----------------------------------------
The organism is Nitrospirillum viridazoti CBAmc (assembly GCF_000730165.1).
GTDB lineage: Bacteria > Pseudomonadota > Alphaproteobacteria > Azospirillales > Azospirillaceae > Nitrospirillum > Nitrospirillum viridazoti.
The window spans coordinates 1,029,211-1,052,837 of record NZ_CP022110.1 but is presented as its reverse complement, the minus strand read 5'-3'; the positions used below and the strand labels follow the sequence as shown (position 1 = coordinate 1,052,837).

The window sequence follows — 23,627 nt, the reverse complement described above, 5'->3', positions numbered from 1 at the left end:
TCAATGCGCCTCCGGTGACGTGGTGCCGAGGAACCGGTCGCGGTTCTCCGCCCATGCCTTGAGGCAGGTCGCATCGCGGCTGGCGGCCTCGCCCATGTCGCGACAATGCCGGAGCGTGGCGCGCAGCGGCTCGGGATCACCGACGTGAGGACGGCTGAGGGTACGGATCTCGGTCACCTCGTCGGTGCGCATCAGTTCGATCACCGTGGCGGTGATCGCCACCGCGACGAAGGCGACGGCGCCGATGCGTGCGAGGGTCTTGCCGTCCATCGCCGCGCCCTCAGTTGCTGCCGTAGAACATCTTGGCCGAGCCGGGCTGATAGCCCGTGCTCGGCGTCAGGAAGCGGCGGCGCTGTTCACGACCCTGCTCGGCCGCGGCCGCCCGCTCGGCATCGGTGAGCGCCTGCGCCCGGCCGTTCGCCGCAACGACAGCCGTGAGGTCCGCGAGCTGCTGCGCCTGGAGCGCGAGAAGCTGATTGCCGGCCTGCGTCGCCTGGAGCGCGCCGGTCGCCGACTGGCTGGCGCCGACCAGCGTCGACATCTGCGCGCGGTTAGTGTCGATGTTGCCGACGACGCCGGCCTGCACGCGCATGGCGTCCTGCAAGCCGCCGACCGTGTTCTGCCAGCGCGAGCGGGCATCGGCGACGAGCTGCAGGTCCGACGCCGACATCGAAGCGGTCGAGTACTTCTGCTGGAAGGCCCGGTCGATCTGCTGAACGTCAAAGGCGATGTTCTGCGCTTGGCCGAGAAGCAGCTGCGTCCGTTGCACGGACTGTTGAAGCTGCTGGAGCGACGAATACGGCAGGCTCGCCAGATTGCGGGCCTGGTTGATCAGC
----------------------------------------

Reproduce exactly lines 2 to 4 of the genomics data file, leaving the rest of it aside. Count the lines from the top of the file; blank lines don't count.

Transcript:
GTDB lineage: Bacteria > Pseudomonadota > Alphaproteobacteria > Azospirillales > Azospirillaceae > Nitrospirillum > Nitrospirillum viridazoti.
The window spans coordinates 1,029,211-1,052,837 of record NZ_CP022110.1 but is presented as its reverse complement, the minus strand read 5'-3'; the positions used below and the strand labels follow the sequence as shown (position 1 = coordinate 1,052,837).

The window sequence follows — 23,627 nt, the reverse complement described above, 5'->3', positions numbered from 1 at the left end: